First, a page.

Saturday, September 12, 2009


Okay, no one really commented on this great new word (Overcommitte(e)d) in my last post, so I must re-post on it specifically. I complained in that post about how I was serving on more committees than (almost) ever, and I have since been asked to serve on yet another university committee. The count now stands: 5 University committees and 6 departmental committees, as well as one ad hoc university committee. (I also am serving on 3 national professional committees, but that seems outside the scope of this post.) Now, the academic committees vary in terms of my own day-to-day responsibilities, with some only calling on me once or twice a semester to simply attend having read the documents, while others I chair and require prodigious amounts of pre-and between-meeting work. Oh, and did I mention that I hold a lesser administrative post, with its own work requirements, and I am at an R1, where grants are king and service is an afterthought?

Tenured Radical mentioned that there are many among us who "over-serve" on committees, often because our colleagues are "under perform." I find that to be true, though I also think that some folks who don't serve on committees or, especially those who don't get chosen to serve, tend to be angry that some of us seem to be directing everything because we are on all the committees. Dean Dad wrote a response to TR, trying to blame the situation on the tenure system. I agree with one of his commentators, who notes that tenure in and of itself is not to blame; instead, it is the yardstick by which we measure tenure and the expectations we set for quality job performance. As I said in my response to him, we ought to have quality committee service on the expectations before and after tenure, and if you don't pull your weight, you risk being fired. Of course, that would be a stretch for R1 schools, especially if the faculty member is bringing in massive grants and writing LOTS of articles. Of course, a lot of the faculty who are under performing as regards committee work are underperforming elsewhere, too.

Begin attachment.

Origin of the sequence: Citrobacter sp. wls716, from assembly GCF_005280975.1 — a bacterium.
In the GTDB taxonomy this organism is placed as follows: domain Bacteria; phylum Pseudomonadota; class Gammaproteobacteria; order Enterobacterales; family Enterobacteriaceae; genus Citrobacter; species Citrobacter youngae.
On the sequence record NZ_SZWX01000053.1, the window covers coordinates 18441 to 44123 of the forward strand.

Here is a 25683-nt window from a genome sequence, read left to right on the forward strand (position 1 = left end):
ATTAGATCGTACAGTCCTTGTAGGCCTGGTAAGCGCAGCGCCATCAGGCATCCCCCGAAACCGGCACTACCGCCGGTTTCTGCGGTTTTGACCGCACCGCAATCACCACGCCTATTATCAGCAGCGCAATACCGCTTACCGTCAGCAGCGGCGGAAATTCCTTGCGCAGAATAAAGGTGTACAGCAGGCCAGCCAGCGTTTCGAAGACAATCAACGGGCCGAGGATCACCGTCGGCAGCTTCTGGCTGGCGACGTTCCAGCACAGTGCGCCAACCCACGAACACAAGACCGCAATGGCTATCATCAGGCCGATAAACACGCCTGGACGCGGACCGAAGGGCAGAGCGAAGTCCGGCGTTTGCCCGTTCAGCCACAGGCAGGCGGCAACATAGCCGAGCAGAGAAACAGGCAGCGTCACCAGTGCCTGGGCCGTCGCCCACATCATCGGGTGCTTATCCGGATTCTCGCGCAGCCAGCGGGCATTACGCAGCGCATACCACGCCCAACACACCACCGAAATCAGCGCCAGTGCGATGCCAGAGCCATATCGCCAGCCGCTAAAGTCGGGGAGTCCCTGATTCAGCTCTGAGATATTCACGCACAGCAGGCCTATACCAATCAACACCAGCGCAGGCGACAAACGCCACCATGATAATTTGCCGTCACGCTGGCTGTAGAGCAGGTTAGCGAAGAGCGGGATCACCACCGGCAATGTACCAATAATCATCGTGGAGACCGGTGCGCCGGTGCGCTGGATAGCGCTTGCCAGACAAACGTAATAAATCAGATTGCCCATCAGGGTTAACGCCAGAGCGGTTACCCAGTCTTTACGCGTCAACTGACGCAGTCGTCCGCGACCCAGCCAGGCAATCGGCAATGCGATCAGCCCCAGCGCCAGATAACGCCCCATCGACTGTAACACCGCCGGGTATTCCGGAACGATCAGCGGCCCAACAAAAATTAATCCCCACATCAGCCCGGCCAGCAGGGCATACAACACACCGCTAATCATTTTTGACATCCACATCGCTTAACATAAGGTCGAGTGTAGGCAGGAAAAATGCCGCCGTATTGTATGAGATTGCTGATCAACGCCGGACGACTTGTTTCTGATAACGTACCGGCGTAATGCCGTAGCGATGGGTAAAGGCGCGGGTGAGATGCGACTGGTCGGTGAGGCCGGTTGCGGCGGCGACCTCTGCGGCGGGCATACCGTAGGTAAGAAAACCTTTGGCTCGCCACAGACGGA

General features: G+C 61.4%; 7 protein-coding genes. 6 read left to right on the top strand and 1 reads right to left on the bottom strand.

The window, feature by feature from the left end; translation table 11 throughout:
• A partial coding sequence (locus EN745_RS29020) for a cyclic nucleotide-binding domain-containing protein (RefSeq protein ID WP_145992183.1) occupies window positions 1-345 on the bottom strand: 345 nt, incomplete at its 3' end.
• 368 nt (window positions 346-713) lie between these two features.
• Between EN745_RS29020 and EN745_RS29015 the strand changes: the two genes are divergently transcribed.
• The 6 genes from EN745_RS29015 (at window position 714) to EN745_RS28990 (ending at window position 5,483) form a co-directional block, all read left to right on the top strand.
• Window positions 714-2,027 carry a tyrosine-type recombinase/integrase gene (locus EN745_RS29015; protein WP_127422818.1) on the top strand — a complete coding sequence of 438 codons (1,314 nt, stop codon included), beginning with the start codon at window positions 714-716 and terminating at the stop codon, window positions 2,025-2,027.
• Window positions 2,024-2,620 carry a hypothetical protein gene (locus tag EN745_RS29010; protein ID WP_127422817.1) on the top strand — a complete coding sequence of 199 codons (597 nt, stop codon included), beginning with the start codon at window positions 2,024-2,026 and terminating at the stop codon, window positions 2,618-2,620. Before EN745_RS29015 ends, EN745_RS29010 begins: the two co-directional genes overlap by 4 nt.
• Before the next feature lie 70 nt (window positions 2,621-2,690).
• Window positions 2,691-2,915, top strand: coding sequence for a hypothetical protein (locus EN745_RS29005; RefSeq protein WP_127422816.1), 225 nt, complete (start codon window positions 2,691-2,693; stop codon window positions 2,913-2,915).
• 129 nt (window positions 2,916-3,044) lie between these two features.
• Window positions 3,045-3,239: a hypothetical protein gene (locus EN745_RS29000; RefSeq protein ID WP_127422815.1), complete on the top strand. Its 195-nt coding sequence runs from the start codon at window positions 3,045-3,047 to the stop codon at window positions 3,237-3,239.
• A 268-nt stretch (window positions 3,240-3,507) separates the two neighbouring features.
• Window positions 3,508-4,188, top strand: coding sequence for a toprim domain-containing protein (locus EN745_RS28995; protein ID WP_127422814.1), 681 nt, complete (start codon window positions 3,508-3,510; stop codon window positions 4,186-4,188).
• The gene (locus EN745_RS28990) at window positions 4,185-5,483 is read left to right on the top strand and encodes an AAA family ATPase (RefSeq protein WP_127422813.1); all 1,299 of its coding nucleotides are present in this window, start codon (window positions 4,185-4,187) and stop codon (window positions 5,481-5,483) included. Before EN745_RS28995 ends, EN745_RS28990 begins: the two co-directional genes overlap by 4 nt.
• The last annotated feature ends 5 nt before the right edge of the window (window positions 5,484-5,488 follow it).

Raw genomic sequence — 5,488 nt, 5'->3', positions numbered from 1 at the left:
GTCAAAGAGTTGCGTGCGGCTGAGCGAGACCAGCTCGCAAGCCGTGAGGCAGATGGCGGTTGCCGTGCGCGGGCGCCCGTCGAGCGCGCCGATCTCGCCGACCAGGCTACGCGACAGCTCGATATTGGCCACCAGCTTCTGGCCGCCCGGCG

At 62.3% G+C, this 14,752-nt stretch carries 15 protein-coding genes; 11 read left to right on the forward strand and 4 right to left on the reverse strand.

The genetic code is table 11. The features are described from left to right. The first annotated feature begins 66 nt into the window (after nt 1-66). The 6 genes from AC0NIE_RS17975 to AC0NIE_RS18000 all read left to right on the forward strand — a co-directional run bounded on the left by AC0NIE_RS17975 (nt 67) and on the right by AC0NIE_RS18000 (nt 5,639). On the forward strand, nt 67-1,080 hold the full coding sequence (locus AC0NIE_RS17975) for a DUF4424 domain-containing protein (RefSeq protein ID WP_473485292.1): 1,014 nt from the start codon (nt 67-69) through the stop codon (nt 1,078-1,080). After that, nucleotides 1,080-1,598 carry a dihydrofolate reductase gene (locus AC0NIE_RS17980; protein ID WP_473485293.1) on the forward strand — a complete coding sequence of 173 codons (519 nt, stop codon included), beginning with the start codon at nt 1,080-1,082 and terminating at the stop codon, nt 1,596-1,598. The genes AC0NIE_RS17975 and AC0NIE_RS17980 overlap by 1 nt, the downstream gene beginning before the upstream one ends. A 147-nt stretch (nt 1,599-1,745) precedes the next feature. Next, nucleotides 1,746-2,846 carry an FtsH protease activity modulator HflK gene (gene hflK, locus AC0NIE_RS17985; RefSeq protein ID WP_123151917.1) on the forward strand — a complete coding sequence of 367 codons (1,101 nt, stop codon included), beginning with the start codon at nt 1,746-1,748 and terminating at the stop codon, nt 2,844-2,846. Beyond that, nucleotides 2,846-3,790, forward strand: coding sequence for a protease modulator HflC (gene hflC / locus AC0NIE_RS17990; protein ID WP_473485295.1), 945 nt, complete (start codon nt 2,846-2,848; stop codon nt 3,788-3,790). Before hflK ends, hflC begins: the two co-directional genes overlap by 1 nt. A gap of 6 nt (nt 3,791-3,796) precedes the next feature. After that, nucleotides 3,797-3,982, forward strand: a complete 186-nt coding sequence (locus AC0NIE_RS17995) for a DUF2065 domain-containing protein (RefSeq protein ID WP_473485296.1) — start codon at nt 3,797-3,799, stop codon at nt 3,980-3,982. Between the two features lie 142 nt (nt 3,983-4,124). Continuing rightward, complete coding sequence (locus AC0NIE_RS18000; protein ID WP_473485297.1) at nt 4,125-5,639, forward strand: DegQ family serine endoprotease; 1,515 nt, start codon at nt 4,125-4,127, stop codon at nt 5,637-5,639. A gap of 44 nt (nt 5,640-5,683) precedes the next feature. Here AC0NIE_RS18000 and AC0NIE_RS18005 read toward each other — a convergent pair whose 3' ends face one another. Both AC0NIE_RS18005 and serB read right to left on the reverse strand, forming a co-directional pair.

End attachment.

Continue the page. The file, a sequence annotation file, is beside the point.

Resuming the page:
I find it a challenge to avoid committee work, for a number of reasons. First, I like serving on committees, because I like making a difference in the curriculum, current practices, etc. Whether it is a departmental curriculum committee or a university task force on student services or general education requirements, service on these committees means that I am helping to shape student learning and student experiences on our campus. I also recognize that these committees greatly affect the lives of faculty and staff, and I want to make sure that my perspectives (and on university committees, the interests and concerns of my departmental colleagues) are represented. Further, service on tenure and promotion committees in the university and the department have a rather tangible impact on the individual lives of faculty as well as on the well-being of the department as a whole. Committee work matters, and I like to be a part of something that matters.

Another reason I often don't refuse such service is that I have aspirations about moving higher in administration someday, either on the departmental level or in central administration. The more committees on which I serve, the more I learn about the functioning of the department and the university, and the better I can serve in an administrative capacity. And the committee service looks good on the vitae for just that reason. Further, I accept the appointments to the university committees, especially, because the administrators get to know me personally, come to see that I have potential for central administration, and might perhaps consider me for a position.

Now, committee work can sometimes be a serious pain in the ass, especially when committee members act like jerks. Dr. Crazy had a great post about trying to manage a dismissive group of men in her recent committee meeting, a post eerily similar to my own (which was also a response to an earlier post by Crazy...what can I say, I dig her!) ... That is the exception, though, in my current university, and I find my colleagues within and outside the department very solid and thoughtful. And the underperformers generally tend not to show, so we just get the work done around them.

All of that said, at some point committee service becomes too much. I am gonna hold my breath and hope that this year's set of commitments are manageable. The good news is that I can cycle off one of these commitments at the end of the semester, and several of them end when the year ends. And, if the sabbatical proposal gets approved, I will be committee-less for a WHOLE YEAR! Now, that is something to smile about!


Unknown said...
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Anonymous said...

I agree, committee work is great but...perhaps limit commitments to 10/year?